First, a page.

When I opened the door, I knew I was looking at a meth head. Jumpy. Unpredictable. Every one of them a human active volcano—ready to go at any point. And me out in these woods that seemed like they’d be such a peaceful retreat only weeks before. They now looked like a place to dump a body. My body.
“Can I help you?”
“I’m here for the rent.”
“I don’t follow.”
“This is my house,” the guy said. “There are some blind fuckers renting from me.” He paused and looked at me while wiping his nose on the sleeve of his jacket. “You with the blind fuckers?”
How exactly to answer that? “I’m living here. With the Grimms, yeah.”
“The Grimms,” I said. He looked at me, not saying anything. “The blind-ish guys.”
“Well, I need my rent.”
I told him I’d already paid my third to John
He sniffed again. “Well, get him, then.”
I explained that John was out and he’d have to come back later. The guy said, “Whatever the fuck you guys do, don’t give the money to that whore of a wife of mine, ok?”
“I just give the money to John,” I said. “I don’t have anything to do with anything else.”
“That’s right,” he said and pointed to his head. “Smart man doesn’t get involved in another man’s business.”
If that was what defined smart men, I had a feeling I’d just accidentally left their tribe.
He rustled around in the storage shed. I thought about looking out but decided I would try to be something of a smart man about it and not get involved in whatever business this guy had that involved making a racket outside of the house.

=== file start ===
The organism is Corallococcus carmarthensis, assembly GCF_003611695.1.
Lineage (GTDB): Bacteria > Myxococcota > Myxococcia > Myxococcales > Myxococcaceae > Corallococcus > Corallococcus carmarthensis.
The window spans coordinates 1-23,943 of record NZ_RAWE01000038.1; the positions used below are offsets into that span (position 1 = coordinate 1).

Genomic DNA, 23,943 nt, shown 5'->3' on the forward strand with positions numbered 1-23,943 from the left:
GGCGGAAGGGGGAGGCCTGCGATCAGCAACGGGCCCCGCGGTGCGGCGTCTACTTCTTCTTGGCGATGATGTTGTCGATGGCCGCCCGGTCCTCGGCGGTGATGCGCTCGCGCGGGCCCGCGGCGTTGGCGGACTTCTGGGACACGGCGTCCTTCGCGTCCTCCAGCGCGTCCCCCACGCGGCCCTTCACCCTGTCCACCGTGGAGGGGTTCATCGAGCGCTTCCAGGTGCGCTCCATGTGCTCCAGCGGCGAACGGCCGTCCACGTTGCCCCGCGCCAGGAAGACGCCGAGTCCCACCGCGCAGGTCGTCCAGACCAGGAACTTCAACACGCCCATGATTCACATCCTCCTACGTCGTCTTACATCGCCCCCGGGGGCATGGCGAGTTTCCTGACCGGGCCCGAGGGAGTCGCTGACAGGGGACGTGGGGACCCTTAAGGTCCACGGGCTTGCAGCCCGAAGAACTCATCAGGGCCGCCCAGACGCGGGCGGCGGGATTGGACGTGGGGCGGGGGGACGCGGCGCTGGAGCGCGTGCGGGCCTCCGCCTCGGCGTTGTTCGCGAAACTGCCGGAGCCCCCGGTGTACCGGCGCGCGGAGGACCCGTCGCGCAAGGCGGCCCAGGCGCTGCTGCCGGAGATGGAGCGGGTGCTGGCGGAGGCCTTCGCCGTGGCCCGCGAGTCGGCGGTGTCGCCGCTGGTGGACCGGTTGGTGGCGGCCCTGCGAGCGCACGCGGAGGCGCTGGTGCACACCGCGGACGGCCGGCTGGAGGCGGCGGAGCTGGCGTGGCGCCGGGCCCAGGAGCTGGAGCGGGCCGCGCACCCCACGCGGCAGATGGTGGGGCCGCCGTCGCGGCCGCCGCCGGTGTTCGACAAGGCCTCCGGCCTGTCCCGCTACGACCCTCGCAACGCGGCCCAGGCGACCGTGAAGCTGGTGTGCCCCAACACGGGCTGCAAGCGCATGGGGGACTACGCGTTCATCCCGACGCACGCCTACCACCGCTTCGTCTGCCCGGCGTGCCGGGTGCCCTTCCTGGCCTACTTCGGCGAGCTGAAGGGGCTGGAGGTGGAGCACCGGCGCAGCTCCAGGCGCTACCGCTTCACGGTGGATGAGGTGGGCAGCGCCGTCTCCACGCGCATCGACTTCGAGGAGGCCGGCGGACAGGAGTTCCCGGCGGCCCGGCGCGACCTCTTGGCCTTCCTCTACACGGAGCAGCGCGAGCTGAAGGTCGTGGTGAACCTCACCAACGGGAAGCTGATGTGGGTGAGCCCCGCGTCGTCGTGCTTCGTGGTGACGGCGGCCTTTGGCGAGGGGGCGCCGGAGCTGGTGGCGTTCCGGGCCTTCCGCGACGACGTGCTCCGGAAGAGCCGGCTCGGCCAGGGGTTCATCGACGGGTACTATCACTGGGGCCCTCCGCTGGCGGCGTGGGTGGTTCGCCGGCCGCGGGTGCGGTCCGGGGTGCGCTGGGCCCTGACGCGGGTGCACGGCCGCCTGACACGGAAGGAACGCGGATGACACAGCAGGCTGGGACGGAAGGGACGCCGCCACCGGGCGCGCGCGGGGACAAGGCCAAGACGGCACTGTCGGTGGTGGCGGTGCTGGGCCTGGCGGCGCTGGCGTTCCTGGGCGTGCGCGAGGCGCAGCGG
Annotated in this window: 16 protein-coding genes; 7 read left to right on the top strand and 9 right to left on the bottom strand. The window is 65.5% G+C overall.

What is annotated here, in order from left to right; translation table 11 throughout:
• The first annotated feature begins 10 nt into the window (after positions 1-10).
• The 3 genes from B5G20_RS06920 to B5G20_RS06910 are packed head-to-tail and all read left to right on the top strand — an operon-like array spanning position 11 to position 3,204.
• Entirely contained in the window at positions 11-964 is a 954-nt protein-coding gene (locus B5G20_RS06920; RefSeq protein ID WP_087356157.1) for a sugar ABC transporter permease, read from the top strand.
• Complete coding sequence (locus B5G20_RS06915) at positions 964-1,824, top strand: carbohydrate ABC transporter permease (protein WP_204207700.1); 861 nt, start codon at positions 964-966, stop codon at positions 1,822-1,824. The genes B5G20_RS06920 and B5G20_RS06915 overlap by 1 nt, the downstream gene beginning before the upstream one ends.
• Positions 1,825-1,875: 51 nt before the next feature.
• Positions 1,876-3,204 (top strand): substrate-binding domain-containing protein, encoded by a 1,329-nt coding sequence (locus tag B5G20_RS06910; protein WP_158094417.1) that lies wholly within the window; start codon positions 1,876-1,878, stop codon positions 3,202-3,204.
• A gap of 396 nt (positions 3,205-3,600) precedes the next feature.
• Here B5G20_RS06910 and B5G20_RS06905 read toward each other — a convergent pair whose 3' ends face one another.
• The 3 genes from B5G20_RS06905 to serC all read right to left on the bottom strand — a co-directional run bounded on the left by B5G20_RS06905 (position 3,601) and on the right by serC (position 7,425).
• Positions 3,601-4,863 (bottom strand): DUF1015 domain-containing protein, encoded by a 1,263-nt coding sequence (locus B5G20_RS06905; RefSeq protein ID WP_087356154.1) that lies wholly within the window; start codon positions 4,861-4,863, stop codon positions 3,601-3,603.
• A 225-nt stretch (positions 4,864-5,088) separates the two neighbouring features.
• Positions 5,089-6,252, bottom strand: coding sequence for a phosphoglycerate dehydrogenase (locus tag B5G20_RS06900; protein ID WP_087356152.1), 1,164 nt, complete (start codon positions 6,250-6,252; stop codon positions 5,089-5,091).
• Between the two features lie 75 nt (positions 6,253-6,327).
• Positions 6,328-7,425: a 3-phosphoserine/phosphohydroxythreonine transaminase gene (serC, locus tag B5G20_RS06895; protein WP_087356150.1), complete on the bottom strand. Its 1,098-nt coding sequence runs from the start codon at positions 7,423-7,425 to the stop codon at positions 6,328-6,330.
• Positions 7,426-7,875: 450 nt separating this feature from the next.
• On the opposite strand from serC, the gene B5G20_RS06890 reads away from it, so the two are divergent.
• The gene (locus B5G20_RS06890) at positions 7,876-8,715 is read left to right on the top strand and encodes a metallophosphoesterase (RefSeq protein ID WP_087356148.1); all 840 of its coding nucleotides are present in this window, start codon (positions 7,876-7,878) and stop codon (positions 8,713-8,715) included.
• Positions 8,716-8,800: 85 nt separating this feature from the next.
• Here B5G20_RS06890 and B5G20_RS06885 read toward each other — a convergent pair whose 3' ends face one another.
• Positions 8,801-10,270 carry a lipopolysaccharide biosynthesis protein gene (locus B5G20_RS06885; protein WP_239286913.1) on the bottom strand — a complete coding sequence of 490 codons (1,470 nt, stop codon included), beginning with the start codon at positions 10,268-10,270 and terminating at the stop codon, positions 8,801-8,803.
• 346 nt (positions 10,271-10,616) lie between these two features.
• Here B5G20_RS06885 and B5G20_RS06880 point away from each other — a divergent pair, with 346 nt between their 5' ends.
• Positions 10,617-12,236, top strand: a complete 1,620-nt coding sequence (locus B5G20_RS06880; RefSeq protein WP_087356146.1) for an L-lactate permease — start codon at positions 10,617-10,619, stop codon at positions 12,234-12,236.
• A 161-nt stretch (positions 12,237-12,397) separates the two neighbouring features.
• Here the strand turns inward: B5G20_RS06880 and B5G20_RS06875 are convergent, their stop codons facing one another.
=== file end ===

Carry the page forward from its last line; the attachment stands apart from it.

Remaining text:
When the Grimms got home, they were pretty mellow about it all. Of course, they were pretty baked. But John said, “We paid the dude. Same day you paid me and our checks came in.”
“The dude I rent this from.”
“Was he the same guy? Some tweeker? Because if so, he thinks you didn’t pay him.”
John put his hand up. “It’s copacetic, man. The dude’s been paid.”
A couple of days later, a haggard looking leather-skinned woman showed up trailed closely by a guy about six-four with a Larry Bird mustache and a mullet. This time the Grimms and I were all home. The woman and the man entered the house without asking. I thought they might be friends of the Grimms, since neither of them protested, but then I realized they couldn’t see much of anything when John said, “Who’s there?”
The woman didn’t introduce herself—at least not by name—but the giant guy said, “Mack. Like the truck.”
I shook his hand.
He said. “Like the truck.” His hand was giant and calloused…like touching some tough-skinned lizard. “It’s a way to remember,” he said. “Mack. Like the truck.”
“Got it,” I said.
While Mack explained his frighteningly simple mnemonic device (to be fair, it has worked, all these years), the woman stalked around the house. Then out the door and to the shed. Then back into the house.
She said, “That cocksucker took my bike.” She looked at me and the Grimms. “And you didn’t stop him?”
Ron was stoned. And in a dead heat with Mack for lowest IQ in the room. He said, “Someone took a bike?”
“That cocksucking ex of mine.” She looked back out the door. “He took at least one of my dirt bikes. And my Honda.”
I said, “Maybe you should call the police. This really isn’t our business.”
“You live in my house, you watch my house,” she said.
And then she asked for the rent.
John explained that he’d paid “the dude.”
“The cocksucker?” she said.
“Well. The guy who rented me the place. I don’t know if he’s the guy you’re talking about.”
“It’s our house, shit-brain. You pay me or him. And from now on, you pay me.”